One of cooler techniques in Kerbal Space Program is safe, easy and cheap separation of side boosters by sending the rocket into a short spin; upon separation centrifugal force ejects the boosters to the sides, so there's no need for separation motors, strong explosive decouplers or other techniques assuring separated boosters don't crash into the rocket.

Is or was this technique used, or proposed in practice?

  • $\begingroup$ I haven't heard of the technique being used IRL, so I'm going to guess that small separation rockets on the boosters require less energy than putting equivalent spin on the core -- remember that the boosters are near-empty lightweight shells at separation time. $\endgroup$ Apr 4, 2017 at 15:25
  • $\begingroup$ @RussellBorogove: OTOH many rockets are spin-stabilized, so this would come as "free". $\endgroup$
    – SF.
    Apr 4, 2017 at 15:31
  • $\begingroup$ It's difficult to steer a spin-stabilized rocket, so you only see that on small sounding rockets, which don't need strap-on boosters. $\endgroup$ Apr 4, 2017 at 15:34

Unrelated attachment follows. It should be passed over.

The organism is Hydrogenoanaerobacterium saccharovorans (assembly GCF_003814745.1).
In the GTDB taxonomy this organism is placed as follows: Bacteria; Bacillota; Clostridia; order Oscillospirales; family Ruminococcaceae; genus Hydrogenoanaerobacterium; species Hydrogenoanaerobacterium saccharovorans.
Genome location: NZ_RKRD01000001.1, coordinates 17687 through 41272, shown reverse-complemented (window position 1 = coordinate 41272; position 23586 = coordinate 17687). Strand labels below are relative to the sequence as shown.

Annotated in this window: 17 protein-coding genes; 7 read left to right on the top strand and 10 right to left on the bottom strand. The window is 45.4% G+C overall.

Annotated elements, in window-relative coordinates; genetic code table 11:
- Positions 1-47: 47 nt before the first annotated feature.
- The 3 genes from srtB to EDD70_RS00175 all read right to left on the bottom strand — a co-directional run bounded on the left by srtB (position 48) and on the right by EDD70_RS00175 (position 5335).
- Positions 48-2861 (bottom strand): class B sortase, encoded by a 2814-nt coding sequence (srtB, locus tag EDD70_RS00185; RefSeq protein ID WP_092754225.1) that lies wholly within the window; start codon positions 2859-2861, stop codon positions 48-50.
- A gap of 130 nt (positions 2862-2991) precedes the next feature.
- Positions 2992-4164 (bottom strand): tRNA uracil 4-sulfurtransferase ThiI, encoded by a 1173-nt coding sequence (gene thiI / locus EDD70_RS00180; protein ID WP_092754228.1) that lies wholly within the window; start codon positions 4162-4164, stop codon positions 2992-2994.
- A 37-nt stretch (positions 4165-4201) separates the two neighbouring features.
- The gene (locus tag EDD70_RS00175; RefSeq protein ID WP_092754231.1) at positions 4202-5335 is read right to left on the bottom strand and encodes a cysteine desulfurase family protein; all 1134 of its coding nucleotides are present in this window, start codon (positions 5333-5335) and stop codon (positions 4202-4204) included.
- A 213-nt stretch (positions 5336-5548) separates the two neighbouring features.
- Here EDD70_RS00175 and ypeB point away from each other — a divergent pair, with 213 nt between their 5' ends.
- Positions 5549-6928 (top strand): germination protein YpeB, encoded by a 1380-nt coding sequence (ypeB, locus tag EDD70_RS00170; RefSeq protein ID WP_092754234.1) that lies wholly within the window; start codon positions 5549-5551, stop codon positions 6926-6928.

1 Answer 1


As far as I know, spin separation was never used for strap-on Boosters. The practical issue is, that the centrifugal force puts a lot of stress on the connections between the boosters and the center core. Also, manouverability is practically zero while the rocket is spinning. That means that a gravity turn or change of azimuth are not possible during ascent. Also, you would waste fuel to spin the rocket and stop it from spinning later on (if you need a manouver Change). Another negative point of spinning rockets is the additional sloshing of the fuel inside the tanks which could lead to engine outages.

Therefore, spin stabilization on orbital rockets is basically not used. So is spin separation. KSP is, after all, still very simplified when it comes to practical details in spaceflight.


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